NASHVILLE, Tenn., Nov 13 (Reuters) US Secretary of State Condoleezza Rice today accused Iran of spreading ''violent extremism'' across the West Asia and said a strong Palestinian state could act as a bulwark against this threat.
Speaking to American Jewish leaders at a conference in Nashville, Tennessee, Rice reassured them of Washington's commitment to protect longtime ally Israel against threats from Tehran and said successful Palestinian statehood negotiations could counter Iran's power in the region.
''We will defend against any action, as we always have, that would compromise Israel's security,'' Rice said to applause from delegates at the meeting of the United Jewish Communities.
The United States is hosting a peace conference in Annapolis, Maryland, probably this month, that Rice hopes will kick-start serious talks between Israelis and Palestinians on core issues -- the right of return of refugees, the future of Jerusalem and the contours of a future Palestinian state.
Rice said a strong Palestinian state, where Israel's security was assured, would counter a rise of extremism across the region that was being spurred on by Iran's actions.
''A responsible Palestinian state can be a bulwark against that threat (of extremism),'' said Rice. ''This makes the two-state solution more urgent than ever,'' she added.
The United States is seeking support from skeptical Arab states such as Saudi Arabia at the Annapolis conference and Rice said ''responsible'' Arab nations must demonstrate they believed Israel had a permanent home in the Middle East.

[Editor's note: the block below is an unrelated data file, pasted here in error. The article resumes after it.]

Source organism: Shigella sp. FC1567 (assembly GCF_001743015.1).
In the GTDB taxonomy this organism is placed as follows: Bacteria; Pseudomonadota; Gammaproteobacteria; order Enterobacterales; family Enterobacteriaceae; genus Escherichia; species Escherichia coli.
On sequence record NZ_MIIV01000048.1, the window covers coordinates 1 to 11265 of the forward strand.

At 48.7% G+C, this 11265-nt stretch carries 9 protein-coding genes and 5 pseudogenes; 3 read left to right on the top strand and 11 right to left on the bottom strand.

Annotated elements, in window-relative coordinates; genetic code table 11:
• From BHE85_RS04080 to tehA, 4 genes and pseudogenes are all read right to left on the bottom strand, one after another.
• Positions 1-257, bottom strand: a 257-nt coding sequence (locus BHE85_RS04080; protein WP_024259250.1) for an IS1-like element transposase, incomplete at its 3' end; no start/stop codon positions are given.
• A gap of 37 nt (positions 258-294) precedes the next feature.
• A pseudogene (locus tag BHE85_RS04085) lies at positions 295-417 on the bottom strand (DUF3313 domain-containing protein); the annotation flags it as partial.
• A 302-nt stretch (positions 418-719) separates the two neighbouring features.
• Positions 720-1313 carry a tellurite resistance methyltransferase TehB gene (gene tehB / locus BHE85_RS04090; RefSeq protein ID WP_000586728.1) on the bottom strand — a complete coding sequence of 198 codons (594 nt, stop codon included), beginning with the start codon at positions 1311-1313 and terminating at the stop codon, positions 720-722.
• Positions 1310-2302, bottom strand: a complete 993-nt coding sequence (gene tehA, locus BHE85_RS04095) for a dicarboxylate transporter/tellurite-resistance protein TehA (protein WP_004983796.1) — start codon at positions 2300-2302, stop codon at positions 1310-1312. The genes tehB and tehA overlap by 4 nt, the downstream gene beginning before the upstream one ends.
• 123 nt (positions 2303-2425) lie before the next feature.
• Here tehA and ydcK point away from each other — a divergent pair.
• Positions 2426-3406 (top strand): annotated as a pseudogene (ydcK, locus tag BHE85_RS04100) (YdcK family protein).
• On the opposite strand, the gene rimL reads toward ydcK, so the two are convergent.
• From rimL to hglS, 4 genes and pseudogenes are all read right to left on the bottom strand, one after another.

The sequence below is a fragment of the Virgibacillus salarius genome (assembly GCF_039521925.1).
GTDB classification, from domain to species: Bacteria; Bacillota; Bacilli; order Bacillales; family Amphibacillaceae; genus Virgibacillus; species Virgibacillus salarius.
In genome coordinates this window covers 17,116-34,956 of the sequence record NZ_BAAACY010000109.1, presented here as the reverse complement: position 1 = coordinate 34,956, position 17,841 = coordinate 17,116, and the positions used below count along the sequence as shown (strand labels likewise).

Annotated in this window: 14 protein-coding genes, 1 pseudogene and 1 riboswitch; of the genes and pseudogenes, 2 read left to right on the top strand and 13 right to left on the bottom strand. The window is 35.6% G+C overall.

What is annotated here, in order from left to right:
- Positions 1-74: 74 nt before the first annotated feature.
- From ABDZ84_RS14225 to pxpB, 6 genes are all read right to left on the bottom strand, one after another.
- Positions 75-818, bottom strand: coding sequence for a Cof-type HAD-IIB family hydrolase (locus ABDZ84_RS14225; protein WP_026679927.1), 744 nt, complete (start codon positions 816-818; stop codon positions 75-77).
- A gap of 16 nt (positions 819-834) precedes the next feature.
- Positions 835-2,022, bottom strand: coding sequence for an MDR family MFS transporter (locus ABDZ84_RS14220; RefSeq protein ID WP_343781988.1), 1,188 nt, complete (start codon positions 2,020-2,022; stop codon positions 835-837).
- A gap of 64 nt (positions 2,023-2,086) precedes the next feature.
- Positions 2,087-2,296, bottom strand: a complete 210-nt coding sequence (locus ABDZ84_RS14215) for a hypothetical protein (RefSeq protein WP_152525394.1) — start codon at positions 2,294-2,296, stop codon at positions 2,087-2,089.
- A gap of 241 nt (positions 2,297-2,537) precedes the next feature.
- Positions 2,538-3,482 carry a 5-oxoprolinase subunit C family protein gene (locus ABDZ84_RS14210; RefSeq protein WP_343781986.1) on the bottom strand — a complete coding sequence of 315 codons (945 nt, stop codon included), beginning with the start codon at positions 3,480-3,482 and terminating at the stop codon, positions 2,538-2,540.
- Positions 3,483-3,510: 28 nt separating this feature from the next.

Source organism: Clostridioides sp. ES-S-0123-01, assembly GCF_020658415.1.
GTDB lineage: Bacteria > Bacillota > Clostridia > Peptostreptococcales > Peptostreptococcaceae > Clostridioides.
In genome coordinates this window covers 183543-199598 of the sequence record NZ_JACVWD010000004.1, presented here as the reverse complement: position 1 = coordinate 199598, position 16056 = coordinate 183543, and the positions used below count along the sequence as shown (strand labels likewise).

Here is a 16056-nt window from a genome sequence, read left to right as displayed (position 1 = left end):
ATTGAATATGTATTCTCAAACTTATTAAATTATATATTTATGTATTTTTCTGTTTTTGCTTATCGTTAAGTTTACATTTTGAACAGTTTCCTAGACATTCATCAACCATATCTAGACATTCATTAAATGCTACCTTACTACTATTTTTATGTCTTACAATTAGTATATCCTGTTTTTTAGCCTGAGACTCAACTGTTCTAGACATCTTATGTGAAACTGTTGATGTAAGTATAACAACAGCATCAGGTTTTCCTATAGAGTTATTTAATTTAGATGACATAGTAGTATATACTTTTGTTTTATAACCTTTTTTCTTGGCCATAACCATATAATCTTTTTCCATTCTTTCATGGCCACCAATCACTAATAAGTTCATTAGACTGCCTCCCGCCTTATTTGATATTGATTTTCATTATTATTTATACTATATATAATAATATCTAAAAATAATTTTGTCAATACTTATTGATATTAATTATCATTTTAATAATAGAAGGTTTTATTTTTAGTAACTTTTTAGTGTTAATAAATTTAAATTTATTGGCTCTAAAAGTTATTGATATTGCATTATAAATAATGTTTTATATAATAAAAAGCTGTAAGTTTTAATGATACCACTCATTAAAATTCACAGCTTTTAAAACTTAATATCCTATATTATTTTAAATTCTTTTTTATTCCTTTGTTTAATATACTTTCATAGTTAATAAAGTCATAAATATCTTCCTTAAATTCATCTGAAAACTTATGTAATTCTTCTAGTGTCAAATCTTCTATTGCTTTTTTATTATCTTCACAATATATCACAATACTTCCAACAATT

''The time has come to seize that opportunity and that is why we intend to hold a serious and substantive meeting in Annapolis,'' Rice said, without providing details.
Rice, who returned from the region last week, urged both sides to make painful sacrifices and difficult choices they needed for peace, saying the future of the entire West Asia was at stake.
Both sides are seeking to draft a joint document ahead of the meeting but have so far been unable to bridge their differences and agree on a text, which diplomats say will likely be short on specifics.
'RISING EXTREMISM' Rice has argued more strongly in recently weeks that success in resolving the Israeli-Palestinian issue will help counter what Washington sees as a growing threat from Iran on both its nuclear program and in backing groups such as Hezbollah in Lebanon and Hamas in the Palestinian Territories.
''In the rise of an aggressive Iranian regime, we see that violent extremism is evolving in new and dangerous ways -- ways that make it a threat not only to the people of one nation or one race or one religion but to everyone in the Middle East,'' said Rice.
''Increasingly the government of Iran is putting itself at the head of this violent extremism rising,'' she added.
The United States is spearheading a diplomatic campaign against Iran over its nuclear program, which the West believes is aimed at building a bomb and Tehran says is for power generation.
Washington is pushing the UN Security Council to impose a third round of sanctions against Iran, and Washington last month slapped restrictions on the Iranian Revolutionary Guard Corps as well as its elite Qods force.
''These sanctions help provide the teeth that our diplomacy needs to succeed,'' said Rice, repeating that all options, including the military one, remained on the table.
''The United States will continue to rally responsible nations everywhere to confront the dangerous policies of the dangerous Iranian government,'' she said.
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